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ROOF TALK: Service Contracts Can Help Keep Crews Busy During Slow Periods

Posted By Western States Roofing Contractors Association, Monday, August 19, 2019

Courtesy of: Trent CotneyCotney Construction Law, WSRCA Legal Counsel


Roofing season is well underway, and your crews are likely beginning to feel the heat; both literally – from the summer sun – and instinctively – from an ever-growing backlog of work. However, sooner-or-later the weather and economy will render full roof replacements temporarily unrealistic for both your workers and your customers. When this occurs, your outfit cannot afford to sit idle as your competitors find ways to profit. Alternatively, you should consider offering servicing and maintenance options for you customers.

If you decide to offer service contracts as an option for your customers, your company will essentially agree to make repairs after a request has been made. Essentially, your company will be “on call.” A service contract should define the types of repairs that fall within its scope, dictate that the relationship is exclusive in the sense that the customer must come to your company when the customer’s roof is in need of repair, and whether payment is due upon completion of a repair or upfront. A service contract could enable a small crew of your workers to stay busy during the slow season, while not overcommitting your entire outfit should repairs become necessary during peak season. Additionally, a service contract can provide your customer with the peace of mind that any necessary roof repairs will be completed in a timely fashion by a reliable contractor.

By offering maintenance contracts as an option for your customers, your company will essentially agree to ensure that the customer’s roofing system is working in the proper manner by inspecting the roof system on a regular basis. The maintenance contract should define the specific types of maintenance included, the term of the agreement, and at what interval inspections and necessary maintenance actions will take place; for example, a 3-year term with bi-annual inspections and maintenance occurring in the spring and fall. Again, this could provide your company with steady work opportunities without encumbering your entire operation.

Both of these options can supplement your standard warranty and can be marketed to your customers as a form of value engineering; whereby you demonstrate that servicing and maintaining the roof during its lifecycle will save your customer money by increasing the roof’s longevity, and decreasing replacement costs by ensuring that the customer’s roof remains in a condition that accommodates issue-free roofing work. As the roofing industry becomes more and more competitive, incorporating service and maintenance offerings into your business model can help set your company apart from its competitors.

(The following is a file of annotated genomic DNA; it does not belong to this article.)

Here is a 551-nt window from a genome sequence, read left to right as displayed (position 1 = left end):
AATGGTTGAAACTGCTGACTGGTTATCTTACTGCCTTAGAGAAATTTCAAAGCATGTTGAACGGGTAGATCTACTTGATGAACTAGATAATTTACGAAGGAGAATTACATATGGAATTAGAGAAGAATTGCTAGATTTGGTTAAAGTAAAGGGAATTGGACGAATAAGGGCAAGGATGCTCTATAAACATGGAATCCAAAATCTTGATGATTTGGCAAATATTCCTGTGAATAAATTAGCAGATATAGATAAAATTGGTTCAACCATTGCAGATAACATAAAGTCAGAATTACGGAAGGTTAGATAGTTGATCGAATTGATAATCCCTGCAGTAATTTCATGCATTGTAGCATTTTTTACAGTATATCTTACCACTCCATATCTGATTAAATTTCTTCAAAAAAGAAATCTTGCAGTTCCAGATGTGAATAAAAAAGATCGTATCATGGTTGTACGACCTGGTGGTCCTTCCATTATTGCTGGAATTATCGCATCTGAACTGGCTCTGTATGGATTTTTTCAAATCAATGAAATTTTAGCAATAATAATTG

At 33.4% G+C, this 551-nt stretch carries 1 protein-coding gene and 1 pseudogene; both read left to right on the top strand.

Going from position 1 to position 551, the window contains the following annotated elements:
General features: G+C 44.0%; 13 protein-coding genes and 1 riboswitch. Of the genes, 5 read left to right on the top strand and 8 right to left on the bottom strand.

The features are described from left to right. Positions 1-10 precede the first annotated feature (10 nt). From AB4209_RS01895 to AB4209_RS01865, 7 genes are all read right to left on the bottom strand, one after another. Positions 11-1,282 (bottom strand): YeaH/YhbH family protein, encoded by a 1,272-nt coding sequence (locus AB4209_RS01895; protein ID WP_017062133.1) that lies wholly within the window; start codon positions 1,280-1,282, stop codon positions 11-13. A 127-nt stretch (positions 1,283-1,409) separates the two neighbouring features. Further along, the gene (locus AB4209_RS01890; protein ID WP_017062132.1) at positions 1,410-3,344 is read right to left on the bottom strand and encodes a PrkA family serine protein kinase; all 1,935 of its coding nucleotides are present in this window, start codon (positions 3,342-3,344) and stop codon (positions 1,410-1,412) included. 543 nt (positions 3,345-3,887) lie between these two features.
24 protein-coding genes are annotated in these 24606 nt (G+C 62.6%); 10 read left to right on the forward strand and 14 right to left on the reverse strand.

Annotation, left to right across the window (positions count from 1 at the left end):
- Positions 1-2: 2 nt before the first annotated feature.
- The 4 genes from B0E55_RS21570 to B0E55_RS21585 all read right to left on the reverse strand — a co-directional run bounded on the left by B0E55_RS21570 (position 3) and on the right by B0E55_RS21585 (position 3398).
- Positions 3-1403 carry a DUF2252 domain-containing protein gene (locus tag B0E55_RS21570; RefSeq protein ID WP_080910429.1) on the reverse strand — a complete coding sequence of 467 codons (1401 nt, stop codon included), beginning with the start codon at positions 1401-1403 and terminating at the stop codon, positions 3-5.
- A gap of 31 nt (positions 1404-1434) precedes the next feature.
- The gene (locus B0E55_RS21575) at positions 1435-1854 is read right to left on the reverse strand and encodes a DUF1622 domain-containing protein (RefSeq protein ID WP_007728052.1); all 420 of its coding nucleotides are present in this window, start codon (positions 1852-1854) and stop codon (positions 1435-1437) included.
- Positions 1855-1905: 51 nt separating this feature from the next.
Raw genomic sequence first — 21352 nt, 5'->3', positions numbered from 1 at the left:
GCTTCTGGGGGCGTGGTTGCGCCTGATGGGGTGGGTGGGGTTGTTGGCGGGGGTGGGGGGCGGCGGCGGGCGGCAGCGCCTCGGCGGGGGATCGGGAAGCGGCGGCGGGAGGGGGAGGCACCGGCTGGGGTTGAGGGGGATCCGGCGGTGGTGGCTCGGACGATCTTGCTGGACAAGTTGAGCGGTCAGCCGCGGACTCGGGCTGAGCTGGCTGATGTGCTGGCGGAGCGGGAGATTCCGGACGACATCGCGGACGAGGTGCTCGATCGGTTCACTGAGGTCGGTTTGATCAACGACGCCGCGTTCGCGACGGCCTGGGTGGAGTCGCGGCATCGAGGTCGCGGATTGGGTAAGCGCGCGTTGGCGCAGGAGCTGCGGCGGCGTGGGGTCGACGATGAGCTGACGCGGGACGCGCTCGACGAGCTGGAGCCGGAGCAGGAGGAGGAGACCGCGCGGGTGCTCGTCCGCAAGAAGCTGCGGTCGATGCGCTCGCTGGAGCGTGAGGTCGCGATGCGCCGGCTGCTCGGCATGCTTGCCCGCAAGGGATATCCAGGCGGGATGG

Trent Cotney is the founder of Cotney Construction Law, a law firm that specializes in roofing and construction law. He is also Legal Counsel to the Western States Roofing Contractors Association

As a Member of WSRCA, you'll receive the following:

• 15-Minute FREE consultation with the Cotney Construction Law Firm.

• Legal support on all aspects of construction litigation and arbitration.

• CCL specializes in OSHA defense, lien law, bond law, and bid protests.

• CCL also specializes in construction document review and drafting.  CCL routinely represents contractors in the roofing industry.



All rights reserved.  All content (text, trademarks, illustrations, reports, photos, logos, graphics, files, designs, arrangements, etc.) in this Technical Opinion (“Opinion”) is the intellectual property of Western States Roofing Contractors Association (WSRCA) and is protected by the applicable protective laws governing intellectual property. The Opinion is intended for the exclusive use by its members as a feature of their membership. This document is intended to be used for educational purposes only, and no one should act or rely solely on any information contained in this Opinion as it is not a substitute for the advice of an attorney or construction engineer with specific project knowledge. Neither WSRCA nor any of its, contractors, subcontractors, or any of their employees, directors, officers, agents, or assigns make any warranty, express or implied, or assumes any legal liability or responsibility for the accuracy, completeness, or any third party’s use (or the results of such use) of any information or process disclosed in the Opinion.  Reference herein to any general or specific commercial product, process or service does not necessarily constitute or imply its endorsement or recommendation by WSRCA. References are provided as citations and aids to help identify and locate other resources that may be of interest, and are not intended to state or imply that WSRCA sponsors, is affiliated or associated with, or is legally responsible for the content reflected in those resources. WSRCA has no control over those resources and the inclusion of any references does not necessarily imply the recommendation or endorsement of same.


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